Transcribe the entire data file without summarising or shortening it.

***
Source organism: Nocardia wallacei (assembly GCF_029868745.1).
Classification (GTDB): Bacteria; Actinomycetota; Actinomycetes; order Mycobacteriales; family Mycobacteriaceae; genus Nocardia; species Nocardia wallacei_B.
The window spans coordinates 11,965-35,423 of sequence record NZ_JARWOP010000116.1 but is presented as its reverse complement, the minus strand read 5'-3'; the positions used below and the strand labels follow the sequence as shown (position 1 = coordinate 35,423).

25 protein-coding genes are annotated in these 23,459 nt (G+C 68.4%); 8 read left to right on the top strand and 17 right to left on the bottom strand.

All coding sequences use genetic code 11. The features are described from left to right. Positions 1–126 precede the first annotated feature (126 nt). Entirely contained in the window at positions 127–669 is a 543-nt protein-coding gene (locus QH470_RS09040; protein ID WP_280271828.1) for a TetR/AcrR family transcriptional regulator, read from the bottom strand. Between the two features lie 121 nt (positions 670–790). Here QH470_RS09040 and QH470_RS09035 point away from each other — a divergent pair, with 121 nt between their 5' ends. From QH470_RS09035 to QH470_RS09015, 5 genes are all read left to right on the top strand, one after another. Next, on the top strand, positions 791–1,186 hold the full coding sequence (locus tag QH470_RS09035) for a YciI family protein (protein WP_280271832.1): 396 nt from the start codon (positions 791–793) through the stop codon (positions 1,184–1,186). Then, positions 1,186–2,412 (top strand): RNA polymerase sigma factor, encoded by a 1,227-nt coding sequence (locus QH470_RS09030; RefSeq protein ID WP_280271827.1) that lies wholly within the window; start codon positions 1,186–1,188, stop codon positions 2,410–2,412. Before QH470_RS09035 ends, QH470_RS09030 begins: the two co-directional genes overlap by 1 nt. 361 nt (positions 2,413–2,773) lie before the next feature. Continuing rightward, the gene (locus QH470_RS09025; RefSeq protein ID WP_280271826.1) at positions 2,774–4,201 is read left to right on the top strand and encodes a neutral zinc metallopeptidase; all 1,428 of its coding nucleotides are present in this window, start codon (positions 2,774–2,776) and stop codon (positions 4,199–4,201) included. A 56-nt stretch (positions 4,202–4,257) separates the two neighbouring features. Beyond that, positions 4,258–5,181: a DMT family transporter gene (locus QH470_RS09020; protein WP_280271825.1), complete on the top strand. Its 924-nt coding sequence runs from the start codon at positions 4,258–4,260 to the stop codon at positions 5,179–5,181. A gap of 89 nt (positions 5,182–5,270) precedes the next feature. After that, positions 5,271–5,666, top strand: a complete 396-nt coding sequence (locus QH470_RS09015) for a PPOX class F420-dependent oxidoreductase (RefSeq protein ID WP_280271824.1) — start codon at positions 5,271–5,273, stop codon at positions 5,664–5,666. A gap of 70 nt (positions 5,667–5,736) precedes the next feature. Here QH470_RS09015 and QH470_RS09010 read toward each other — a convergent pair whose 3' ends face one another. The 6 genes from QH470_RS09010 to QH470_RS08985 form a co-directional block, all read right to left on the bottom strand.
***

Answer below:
Source organism: Nocardia wallacei (assembly GCF_029868745.1).
Classification (GTDB): Bacteria; Actinomycetota; Actinomycetes; order Mycobacteriales; family Mycobacteriaceae; genus Nocardia; species Nocardia wallacei_B.
The window spans coordinates 11,965-35,423 of sequence record NZ_JARWOP010000116.1 but is presented as its reverse complement, the minus strand read 5'-3'; the positions used below and the strand labels follow the sequence as shown (position 1 = coordinate 35,423).

25 protein-coding genes are annotated in these 23,459 nt (G+C 68.4%); 8 read left to right on the top strand and 17 right to left on the bottom strand.

All coding sequences use genetic code 11. The features are described from left to right. Positions 1–126 precede the first annotated feature (126 nt). Entirely contained in the window at positions 127–669 is a 543-nt protein-coding gene (locus QH470_RS09040; protein ID WP_280271828.1) for a TetR/AcrR family transcriptional regulator, read from the bottom strand. Between the two features lie 121 nt (positions 670–790). Here QH470_RS09040 and QH470_RS09035 point away from each other — a divergent pair, with 121 nt between their 5' ends. From QH470_RS09035 to QH470_RS09015, 5 genes are all read left to right on the top strand, one after another. Next, on the top strand, positions 791–1,186 hold the full coding sequence (locus tag QH470_RS09035) for a YciI family protein (protein WP_280271832.1): 396 nt from the start codon (positions 791–793) through the stop codon (positions 1,184–1,186). Then, positions 1,186–2,412 (top strand): RNA polymerase sigma factor, encoded by a 1,227-nt coding sequence (locus QH470_RS09030; RefSeq protein ID WP_280271827.1) that lies wholly within the window; start codon positions 1,186–1,188, stop codon positions 2,410–2,412. Before QH470_RS09035 ends, QH470_RS09030 begins: the two co-directional genes overlap by 1 nt. 361 nt (positions 2,413–2,773) lie before the next feature. Continuing rightward, the gene (locus QH470_RS09025; RefSeq protein ID WP_280271826.1) at positions 2,774–4,201 is read left to right on the top strand and encodes a neutral zinc metallopeptidase; all 1,428 of its coding nucleotides are present in this window, start codon (positions 2,774–2,776) and stop codon (positions 4,199–4,201) included. A 56-nt stretch (positions 4,202–4,257) separates the two neighbouring features. Beyond that, positions 4,258–5,181: a DMT family transporter gene (locus QH470_RS09020; protein WP_280271825.1), complete on the top strand. Its 924-nt coding sequence runs from the start codon at positions 4,258–4,260 to the stop codon at positions 5,179–5,181. A gap of 89 nt (positions 5,182–5,270) precedes the next feature. After that, positions 5,271–5,666, top strand: a complete 396-nt coding sequence (locus QH470_RS09015) for a PPOX class F420-dependent oxidoreductase (RefSeq protein ID WP_280271824.1) — start codon at positions 5,271–5,273, stop codon at positions 5,664–5,666. A gap of 70 nt (positions 5,667–5,736) precedes the next feature. Here QH470_RS09015 and QH470_RS09010 read toward each other — a convergent pair whose 3' ends face one another. The 6 genes from QH470_RS09010 to QH470_RS08985 form a co-directional block, all read right to left on the bottom strand.